For private circulation only
Branches@ATREE (A Bimonthly Newsletter)
Ashoka Trust for Research in Ecology and the Environment
Volume 2:3
July 2004

ATREE Offices
Bangalore Office
659 5th A Main, Hebbal
Bangalore 560 024
Tel: 080-2353 3942,
2353 0069
Fax: 080-2353 0070
Delhi Office
B-80 Shivalik
New Delhi 110 017
Tel/Fax: 011-266 93299
266 93190
Eastern Himalayas Office
Bungalow No.2, Bhujiapani
Bagdogra 734 422
Tel/Fax:0353-255 1110
255 0093

Advisory Board
Dr. Kanchan Chopra
Dr. Anil K. Gupta
Dr. R.A. Mashelkar
Dr. Jagmohan Maini
Dr. Peter Raven

Executive Board

Dr. K.S. Bawa (chair)
Dr. K.N. Ganeshaiah
Dr. S.N. Rai
Dr. R. Shailaja
Dr. R. Uma Shaanker
Mr. Darshan Shankar
Dr. Gladwin Joseph

Executive Staff
Dr. Gladwin Joseph
Ms. Suparna Biswas
Dr. Bibhab Talukdar
Mr. Manoj Dabas


A biodiversity garden emphasizing butterflies was formally inaugurated on July 31, 2004 at the Delhi Public School (DPS), Yelahanka, by the Director of ATREE and the Delhi Public School Chairman, Mr. Narendra Kumar. In a unique way, pigeons or balloons were not released at the inauguration, but butterflies! thanks to Dr. Chandrasekhar and his team of UAS. ATREE has a memorandum of understanding (MOU) with Delhi Public School to utilize the garden as a learning resource for other schools in Bangalore. It also will serve as a model garden for other schools. The garden has been designed for butterflies, but also highlights other unsung wildife, such as ants, dung beetles, dragonflies, snails, frogs, birds etc. Important features of the garden include a Butterfly Trail, an Interpretation Center, a Hanging bridge and an Observation Point. An easy to use field guide and map is also being designed, which will help children to explore the garden on their own and identify the butterflies.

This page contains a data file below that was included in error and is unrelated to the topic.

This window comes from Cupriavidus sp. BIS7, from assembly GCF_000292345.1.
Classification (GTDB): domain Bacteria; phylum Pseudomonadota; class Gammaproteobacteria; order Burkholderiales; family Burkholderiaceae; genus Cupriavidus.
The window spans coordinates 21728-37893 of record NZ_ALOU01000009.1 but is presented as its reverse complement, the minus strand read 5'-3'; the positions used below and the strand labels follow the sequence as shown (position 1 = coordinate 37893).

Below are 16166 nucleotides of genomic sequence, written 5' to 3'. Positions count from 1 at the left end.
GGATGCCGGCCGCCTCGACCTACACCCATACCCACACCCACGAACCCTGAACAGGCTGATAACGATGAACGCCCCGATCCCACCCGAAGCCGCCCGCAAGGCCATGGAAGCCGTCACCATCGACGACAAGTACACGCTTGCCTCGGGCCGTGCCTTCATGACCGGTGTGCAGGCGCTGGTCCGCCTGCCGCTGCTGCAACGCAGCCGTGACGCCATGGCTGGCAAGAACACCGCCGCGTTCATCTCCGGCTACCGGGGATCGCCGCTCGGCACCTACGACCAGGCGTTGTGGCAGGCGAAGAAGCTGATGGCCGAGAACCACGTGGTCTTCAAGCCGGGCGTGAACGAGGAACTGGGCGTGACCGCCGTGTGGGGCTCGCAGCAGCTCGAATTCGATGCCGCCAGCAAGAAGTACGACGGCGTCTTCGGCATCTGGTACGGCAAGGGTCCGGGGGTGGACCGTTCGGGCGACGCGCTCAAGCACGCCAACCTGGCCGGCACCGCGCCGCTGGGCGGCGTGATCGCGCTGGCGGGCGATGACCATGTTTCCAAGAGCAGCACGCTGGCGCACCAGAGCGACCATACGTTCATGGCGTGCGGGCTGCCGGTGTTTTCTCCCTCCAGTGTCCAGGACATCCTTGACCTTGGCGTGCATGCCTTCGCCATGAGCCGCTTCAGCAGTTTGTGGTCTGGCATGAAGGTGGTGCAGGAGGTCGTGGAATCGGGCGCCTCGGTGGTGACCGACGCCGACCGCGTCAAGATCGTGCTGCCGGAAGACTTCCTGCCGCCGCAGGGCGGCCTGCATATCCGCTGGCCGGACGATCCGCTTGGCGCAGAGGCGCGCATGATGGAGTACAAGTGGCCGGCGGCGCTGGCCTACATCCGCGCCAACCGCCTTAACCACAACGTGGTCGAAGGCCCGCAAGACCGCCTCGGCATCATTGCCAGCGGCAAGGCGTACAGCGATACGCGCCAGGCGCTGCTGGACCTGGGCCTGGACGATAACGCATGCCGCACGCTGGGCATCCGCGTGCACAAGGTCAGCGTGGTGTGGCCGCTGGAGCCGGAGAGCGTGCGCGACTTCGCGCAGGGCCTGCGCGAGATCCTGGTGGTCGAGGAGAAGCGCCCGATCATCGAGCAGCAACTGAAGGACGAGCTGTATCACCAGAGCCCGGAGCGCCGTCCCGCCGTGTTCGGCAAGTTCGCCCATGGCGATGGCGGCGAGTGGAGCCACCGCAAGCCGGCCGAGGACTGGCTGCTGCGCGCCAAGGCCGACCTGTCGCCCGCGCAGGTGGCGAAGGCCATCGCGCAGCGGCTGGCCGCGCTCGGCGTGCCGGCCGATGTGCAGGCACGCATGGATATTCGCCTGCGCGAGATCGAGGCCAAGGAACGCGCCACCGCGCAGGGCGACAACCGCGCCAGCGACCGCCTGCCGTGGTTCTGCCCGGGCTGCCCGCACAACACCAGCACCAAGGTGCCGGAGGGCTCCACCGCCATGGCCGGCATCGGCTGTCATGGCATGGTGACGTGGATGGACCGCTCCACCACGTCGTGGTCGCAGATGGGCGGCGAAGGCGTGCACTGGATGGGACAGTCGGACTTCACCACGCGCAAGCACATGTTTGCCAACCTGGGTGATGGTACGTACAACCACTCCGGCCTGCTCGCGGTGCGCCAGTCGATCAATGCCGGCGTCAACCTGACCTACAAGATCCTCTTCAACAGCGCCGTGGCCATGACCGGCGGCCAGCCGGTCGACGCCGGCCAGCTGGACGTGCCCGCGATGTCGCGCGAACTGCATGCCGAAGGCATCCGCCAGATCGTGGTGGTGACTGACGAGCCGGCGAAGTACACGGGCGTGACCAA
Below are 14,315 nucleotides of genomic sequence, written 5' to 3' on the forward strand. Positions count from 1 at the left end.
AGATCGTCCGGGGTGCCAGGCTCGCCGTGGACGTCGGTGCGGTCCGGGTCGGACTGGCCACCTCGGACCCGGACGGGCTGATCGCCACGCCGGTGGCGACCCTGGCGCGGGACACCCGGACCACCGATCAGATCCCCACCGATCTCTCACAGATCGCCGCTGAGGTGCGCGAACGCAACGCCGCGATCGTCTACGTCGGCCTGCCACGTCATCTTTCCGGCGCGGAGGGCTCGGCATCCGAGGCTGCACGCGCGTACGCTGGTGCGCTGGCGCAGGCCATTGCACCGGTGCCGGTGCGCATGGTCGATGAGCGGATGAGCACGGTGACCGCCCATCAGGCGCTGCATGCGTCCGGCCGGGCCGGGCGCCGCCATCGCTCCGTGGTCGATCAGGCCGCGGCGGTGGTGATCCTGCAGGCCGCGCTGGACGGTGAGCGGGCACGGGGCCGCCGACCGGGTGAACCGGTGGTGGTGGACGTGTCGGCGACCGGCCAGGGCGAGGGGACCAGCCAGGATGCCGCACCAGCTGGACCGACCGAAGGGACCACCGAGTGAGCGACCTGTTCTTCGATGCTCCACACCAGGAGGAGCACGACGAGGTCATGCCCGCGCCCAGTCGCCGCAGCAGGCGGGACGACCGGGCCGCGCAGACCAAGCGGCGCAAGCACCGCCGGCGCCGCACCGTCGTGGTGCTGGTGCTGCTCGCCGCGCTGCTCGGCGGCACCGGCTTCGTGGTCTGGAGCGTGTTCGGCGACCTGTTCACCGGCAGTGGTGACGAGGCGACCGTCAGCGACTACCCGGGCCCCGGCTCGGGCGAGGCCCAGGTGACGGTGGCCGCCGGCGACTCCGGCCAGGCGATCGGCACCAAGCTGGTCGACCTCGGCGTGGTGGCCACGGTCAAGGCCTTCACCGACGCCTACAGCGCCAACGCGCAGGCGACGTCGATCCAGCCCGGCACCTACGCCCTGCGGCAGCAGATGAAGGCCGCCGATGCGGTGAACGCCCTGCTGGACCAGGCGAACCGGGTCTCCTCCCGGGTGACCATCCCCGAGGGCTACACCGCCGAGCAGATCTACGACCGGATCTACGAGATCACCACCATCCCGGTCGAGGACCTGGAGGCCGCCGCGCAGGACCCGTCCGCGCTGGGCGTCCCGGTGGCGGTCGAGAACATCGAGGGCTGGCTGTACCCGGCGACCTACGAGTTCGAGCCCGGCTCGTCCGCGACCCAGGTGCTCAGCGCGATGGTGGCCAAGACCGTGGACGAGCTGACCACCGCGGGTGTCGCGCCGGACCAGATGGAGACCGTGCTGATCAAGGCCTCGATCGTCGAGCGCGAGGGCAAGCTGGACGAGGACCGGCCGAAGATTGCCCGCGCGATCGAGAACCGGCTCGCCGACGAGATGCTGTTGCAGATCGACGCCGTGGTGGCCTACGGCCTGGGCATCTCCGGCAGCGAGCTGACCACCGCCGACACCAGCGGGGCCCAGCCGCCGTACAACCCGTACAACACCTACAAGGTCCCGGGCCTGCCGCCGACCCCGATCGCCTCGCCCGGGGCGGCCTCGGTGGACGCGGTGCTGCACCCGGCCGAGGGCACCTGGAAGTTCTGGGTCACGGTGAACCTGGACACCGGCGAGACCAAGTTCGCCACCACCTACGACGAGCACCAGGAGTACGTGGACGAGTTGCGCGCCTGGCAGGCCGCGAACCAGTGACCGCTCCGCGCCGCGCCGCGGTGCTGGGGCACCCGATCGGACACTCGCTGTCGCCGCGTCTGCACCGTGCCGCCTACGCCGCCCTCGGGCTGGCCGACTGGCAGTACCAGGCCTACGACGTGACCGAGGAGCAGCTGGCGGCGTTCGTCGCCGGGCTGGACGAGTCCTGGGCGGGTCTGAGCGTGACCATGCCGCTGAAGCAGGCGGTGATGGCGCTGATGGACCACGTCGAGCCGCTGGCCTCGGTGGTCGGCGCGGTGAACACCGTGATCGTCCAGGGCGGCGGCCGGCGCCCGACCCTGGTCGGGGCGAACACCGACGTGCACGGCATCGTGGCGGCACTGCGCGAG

This garden is a part of ATREE's butterfly outreach initiative in collaboration with the Zoo Authority of Karnataka (India), and the University of Agricultural Sciences, Bangalore which is part of the Butterfly park project funded by the Department of Biotechnology, GOI.

- Joseph Vattakaven
ATREE is honored to be part of a one-of-a-kind Butterfly park that is coming up at the Bannerghata National Park on the outskirts of Bangalore, India. The project is sponsored by the Department of Biotechnology, Government Of India and is spearheaded by the Zoo Authority of Karnataka (ZAK), India and the University of Agricultural Sciences (UAS). Construction is in full earnest and the Chief Conservator of Forests, Mr. Suresh Kumar, also member secretary ZAK (India) who is in charge of the project is confident that it will be completed by December 2004. Scientists at UAS are developing mass rearing technologies of butterflies in addition to molecular fingerprinting of the rare species. Dr. Soubadra Devy and her team at ATREE are developing educational and outreach activities centered on the butterfly as a brand ambassador for biodiversity. ATREE will build awareness using the Butterfly park as an education resource center for students and civil society.
ATREE President, Kamal Bawa was honored by the Association for Tropical Biology and Conservation (ATBC) at the annual meeting of ATBC , which was held in Miami, Florida, from July 12 to 15, 2004. The ATBC is the largest professional association of tropical biologists. Each year ATBC recognizes an outstanding tropical biologist whose contributions merit election as Honorary Fellow of ATBC. Kamal Bawa was recognized as the Honorary Fellow this year. He was cited for his contributions to basic research in tropical biology and conservation, the establishment of ATREE , and extensive service to ATBC. Kamal Bawa served as President of ATBC in 2000.